With significant hold-ups at ASIC and “obvious” issues surfacing with the licensing options accountants have chosen, one licensing consultant believes the passage of the new super legislation will create headaches in the SMSF advice space.
As reported earlier this month, ASIC has sent letters to accountants with outstanding licensing applications advising it will make contact “in due course”. Licensing for Accountants chief executive Kath Bowler interpreted this as “don’t call us, we’ll call you.”
It is anticipated that hundreds of accountants may not be licensed to give SMSF advice before the new superannuation legislation is locked in, which is when Ms Bowler believes “the real issues” for accountants will set in.
Aside from the obvious lack of licensing provisions for those accountants looking to advise on the new legislation, newly licensed accountants will also be faced with the hurdles their industry counterparts are now starting to experience.
Significantly, Ms Bowler believes many accountants will find that they’re not comfortable with their chosen licensing route once they begin operation.
“I have often predicted that the home accountants end up in on the first of July, for lots of them won’t be the right home longer term,” he said.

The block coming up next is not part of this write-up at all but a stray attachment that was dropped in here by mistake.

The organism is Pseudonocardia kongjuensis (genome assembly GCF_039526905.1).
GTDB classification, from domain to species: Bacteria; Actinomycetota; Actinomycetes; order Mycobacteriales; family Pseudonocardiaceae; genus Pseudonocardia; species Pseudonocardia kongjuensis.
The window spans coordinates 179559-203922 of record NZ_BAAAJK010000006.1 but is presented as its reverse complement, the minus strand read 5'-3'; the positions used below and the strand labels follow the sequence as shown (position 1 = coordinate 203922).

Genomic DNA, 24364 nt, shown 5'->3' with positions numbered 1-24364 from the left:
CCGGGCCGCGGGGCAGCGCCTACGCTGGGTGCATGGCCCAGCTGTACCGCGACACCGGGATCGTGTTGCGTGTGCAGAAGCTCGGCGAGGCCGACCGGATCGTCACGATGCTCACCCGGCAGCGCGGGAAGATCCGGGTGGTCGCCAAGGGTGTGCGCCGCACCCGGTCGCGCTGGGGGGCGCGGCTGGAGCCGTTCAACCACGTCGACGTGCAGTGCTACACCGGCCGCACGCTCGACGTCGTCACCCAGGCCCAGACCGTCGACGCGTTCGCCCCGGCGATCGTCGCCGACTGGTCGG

“People are thinking the limited licence is one thing and it’s not. And they’re thinking the authorised representative option is one thing and it’s not. And everybody is still building and developing things that accountants need. Some will get it right, some won’t.
“For the authorised representative option, they’re trying to turn accountants into something they don’t want to be. For the limited licence option, the compliance obligations [and] the initial set up is perhaps greater than thought.”
A lot of accountants are also finding it confronting that they can’t simply “do what they always did”, Ms Bowler added.
“It’s becoming quite obvious how different the advice is going to look to what they currently do. They have to dig a bit deeper than they realise to meet all the best interests duty requirements that they might not have had to in the past,” Ms Bowler told SMSF Adviser.
“We’re struggling trying to help them strike the balance between when to just give simple pieces of advice and not go over the top with SOAs, versus providing a lot more in depth advice to your clients and how to do that.”
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